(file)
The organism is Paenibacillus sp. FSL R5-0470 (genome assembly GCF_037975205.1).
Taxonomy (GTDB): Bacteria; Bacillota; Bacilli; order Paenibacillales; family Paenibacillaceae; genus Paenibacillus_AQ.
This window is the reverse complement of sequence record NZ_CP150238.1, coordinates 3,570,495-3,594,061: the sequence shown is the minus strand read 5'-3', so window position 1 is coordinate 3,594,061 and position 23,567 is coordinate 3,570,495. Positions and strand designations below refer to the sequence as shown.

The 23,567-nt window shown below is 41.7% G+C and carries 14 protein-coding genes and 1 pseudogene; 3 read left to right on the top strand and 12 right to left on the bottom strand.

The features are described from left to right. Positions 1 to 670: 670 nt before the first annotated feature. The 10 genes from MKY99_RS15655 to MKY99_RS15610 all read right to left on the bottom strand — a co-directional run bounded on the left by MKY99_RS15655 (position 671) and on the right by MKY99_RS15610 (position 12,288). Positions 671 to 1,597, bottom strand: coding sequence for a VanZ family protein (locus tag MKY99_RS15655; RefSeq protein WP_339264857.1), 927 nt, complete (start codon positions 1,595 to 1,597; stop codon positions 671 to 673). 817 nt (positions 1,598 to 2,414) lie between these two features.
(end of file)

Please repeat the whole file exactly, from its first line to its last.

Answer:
The organism is Paenibacillus sp. FSL R5-0470 (genome assembly GCF_037975205.1).
Taxonomy (GTDB): Bacteria; Bacillota; Bacilli; order Paenibacillales; family Paenibacillaceae; genus Paenibacillus_AQ.
This window is the reverse complement of sequence record NZ_CP150238.1, coordinates 3,570,495-3,594,061: the sequence shown is the minus strand read 5'-3', so window position 1 is coordinate 3,594,061 and position 23,567 is coordinate 3,570,495. Positions and strand designations below refer to the sequence as shown.

The 23,567-nt window shown below is 41.7% G+C and carries 14 protein-coding genes and 1 pseudogene; 3 read left to right on the top strand and 12 right to left on the bottom strand.

The features are described from left to right. Positions 1 to 670: 670 nt before the first annotated feature. The 10 genes from MKY99_RS15655 to MKY99_RS15610 all read right to left on the bottom strand — a co-directional run bounded on the left by MKY99_RS15655 (position 671) and on the right by MKY99_RS15610 (position 12,288). Positions 671 to 1,597, bottom strand: coding sequence for a VanZ family protein (locus tag MKY99_RS15655; RefSeq protein WP_339264857.1), 927 nt, complete (start codon positions 1,595 to 1,597; stop codon positions 671 to 673). 817 nt (positions 1,598 to 2,414) lie between these two features.